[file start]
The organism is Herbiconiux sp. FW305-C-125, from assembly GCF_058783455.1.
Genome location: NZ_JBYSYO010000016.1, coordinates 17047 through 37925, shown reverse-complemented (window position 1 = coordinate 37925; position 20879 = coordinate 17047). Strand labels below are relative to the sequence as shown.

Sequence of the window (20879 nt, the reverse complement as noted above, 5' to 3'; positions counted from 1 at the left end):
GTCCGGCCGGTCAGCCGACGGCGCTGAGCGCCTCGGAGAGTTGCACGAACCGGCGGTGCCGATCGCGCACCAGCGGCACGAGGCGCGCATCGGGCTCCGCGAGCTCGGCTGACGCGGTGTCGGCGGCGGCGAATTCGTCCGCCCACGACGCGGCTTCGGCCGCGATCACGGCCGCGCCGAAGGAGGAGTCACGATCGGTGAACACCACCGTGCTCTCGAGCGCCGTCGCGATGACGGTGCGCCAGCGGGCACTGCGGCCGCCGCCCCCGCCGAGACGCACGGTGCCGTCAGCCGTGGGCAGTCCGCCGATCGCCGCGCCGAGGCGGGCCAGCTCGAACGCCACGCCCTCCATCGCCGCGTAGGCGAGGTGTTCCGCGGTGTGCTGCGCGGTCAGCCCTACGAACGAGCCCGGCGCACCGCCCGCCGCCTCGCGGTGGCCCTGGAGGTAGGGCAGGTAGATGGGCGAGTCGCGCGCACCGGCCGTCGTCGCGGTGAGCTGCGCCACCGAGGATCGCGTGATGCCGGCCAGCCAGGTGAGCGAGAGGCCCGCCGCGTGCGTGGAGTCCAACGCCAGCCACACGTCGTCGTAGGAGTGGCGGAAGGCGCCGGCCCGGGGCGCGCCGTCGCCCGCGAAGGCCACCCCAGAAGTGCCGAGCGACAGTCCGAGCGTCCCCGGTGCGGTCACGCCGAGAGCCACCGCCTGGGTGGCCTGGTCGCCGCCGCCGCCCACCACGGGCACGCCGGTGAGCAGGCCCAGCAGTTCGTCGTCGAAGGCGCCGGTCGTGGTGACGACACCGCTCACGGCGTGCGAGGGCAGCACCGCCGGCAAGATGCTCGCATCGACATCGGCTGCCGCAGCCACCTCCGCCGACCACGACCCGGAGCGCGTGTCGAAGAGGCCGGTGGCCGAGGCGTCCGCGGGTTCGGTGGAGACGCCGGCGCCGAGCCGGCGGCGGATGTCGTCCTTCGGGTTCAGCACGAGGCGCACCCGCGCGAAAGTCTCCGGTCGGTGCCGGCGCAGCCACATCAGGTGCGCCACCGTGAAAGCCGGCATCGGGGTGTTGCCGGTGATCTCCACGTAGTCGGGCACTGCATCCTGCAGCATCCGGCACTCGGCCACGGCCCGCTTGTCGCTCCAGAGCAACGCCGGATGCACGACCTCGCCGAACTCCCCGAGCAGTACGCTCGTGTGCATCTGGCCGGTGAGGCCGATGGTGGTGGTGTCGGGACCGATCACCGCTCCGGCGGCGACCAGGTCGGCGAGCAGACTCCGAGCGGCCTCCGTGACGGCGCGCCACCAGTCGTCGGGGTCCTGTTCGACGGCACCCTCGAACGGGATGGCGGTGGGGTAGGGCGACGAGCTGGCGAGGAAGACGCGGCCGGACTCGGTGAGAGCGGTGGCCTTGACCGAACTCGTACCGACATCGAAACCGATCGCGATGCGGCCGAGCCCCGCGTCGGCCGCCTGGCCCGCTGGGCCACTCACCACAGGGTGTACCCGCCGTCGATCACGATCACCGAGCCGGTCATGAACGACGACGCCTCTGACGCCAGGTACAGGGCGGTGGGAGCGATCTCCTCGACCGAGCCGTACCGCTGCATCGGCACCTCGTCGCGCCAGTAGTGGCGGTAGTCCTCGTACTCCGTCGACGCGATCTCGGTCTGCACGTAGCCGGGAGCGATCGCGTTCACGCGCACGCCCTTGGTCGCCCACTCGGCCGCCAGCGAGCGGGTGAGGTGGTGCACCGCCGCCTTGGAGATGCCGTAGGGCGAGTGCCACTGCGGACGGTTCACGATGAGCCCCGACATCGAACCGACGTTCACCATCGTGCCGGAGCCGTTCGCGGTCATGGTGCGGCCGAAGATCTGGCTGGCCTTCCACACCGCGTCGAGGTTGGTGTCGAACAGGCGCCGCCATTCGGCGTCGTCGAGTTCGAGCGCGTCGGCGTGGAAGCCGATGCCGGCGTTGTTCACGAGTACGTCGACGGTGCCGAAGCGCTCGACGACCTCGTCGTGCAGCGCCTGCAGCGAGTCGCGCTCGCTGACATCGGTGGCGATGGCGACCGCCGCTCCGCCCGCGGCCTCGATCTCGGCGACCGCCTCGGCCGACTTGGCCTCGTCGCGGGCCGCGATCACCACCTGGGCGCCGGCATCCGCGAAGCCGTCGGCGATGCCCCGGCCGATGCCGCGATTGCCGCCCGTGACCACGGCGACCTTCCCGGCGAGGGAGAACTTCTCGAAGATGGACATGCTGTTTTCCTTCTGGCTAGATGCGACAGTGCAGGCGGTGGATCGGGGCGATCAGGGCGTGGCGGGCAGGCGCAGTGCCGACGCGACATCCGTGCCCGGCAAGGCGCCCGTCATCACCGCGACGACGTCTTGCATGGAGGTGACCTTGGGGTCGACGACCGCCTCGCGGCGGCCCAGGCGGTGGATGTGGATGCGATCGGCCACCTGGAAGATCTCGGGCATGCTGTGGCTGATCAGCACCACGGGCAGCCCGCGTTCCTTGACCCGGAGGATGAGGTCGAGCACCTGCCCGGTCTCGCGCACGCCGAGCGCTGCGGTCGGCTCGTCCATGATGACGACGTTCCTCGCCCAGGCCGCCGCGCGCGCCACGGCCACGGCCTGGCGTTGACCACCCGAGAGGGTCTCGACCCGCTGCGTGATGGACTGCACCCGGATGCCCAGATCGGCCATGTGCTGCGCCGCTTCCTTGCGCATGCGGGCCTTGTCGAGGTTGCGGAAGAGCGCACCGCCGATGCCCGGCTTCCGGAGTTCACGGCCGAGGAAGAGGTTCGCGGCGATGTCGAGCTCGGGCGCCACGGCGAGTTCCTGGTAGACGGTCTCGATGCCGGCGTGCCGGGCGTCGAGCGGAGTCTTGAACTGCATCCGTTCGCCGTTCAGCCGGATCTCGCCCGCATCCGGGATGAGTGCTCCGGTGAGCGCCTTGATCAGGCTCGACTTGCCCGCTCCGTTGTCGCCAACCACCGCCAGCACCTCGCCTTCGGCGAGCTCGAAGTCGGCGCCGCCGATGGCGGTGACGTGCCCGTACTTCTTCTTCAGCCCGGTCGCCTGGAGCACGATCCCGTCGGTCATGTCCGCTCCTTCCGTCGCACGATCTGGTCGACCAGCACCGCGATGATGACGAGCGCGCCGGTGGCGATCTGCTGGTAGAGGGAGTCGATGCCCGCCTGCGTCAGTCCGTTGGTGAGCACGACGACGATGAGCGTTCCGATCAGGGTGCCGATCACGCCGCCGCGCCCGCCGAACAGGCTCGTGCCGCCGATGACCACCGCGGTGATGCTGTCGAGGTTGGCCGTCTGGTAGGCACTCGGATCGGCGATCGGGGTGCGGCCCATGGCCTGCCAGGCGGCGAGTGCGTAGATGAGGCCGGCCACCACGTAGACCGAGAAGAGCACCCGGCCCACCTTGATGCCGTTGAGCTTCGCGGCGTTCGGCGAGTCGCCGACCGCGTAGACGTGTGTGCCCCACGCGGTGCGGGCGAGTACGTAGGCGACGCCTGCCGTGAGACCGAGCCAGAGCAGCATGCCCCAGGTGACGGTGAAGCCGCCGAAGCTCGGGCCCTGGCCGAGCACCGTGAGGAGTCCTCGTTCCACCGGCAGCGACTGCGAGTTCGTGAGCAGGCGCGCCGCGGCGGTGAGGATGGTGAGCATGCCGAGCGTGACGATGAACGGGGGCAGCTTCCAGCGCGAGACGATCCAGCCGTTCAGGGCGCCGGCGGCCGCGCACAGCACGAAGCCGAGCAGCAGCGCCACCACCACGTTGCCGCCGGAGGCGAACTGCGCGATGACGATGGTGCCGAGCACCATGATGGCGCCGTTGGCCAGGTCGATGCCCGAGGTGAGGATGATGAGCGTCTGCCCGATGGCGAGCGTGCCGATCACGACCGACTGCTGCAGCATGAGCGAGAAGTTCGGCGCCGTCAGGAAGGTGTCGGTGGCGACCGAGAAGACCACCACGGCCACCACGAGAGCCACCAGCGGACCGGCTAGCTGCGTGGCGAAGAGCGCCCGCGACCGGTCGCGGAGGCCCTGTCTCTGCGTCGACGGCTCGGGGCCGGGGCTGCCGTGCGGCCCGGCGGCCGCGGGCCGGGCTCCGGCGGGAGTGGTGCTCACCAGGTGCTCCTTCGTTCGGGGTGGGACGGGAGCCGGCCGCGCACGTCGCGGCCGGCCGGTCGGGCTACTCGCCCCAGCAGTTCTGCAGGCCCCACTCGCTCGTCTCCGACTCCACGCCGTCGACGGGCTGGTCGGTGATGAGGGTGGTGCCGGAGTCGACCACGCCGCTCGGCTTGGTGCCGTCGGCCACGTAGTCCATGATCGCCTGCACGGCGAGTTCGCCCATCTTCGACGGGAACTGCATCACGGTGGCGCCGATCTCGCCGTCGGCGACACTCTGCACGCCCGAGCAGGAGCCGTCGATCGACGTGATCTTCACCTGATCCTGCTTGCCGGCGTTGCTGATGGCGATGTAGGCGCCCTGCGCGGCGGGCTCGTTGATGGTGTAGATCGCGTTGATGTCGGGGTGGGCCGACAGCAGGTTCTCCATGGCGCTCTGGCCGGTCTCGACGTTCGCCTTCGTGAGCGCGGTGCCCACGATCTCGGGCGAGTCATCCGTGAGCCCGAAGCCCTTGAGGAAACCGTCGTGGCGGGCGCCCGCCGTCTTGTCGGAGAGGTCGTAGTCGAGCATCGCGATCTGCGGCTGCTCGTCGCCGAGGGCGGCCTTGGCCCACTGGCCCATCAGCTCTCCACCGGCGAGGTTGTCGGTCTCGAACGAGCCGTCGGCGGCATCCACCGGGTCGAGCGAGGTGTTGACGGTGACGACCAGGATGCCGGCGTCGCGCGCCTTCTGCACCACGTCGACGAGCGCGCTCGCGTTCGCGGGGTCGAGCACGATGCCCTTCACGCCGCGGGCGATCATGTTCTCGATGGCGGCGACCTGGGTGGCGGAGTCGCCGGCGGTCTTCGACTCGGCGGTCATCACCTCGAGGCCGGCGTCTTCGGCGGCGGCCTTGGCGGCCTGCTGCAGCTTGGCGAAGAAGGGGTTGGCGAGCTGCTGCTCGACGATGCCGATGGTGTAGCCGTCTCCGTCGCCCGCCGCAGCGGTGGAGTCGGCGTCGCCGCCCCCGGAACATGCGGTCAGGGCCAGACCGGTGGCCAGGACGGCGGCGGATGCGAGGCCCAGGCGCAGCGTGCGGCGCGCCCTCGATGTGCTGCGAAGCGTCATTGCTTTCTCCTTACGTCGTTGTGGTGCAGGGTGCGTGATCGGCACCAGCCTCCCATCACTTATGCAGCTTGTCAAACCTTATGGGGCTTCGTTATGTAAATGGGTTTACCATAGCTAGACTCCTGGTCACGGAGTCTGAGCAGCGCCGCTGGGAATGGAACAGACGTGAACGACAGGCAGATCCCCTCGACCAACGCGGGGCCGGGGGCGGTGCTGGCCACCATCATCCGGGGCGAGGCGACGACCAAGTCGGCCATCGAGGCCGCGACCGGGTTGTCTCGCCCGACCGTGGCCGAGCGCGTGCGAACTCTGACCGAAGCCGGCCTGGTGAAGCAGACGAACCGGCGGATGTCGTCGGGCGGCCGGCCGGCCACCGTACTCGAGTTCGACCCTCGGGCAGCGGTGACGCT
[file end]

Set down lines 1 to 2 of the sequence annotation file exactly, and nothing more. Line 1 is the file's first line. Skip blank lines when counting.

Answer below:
The organism is Herbiconiux sp. FW305-C-125, from assembly GCF_058783455.1.
Genome location: NZ_JBYSYO010000016.1, coordinates 17047 through 37925, shown reverse-complemented (window position 1 = coordinate 37925; position 20879 = coordinate 17047). Strand labels below are relative to the sequence as shown.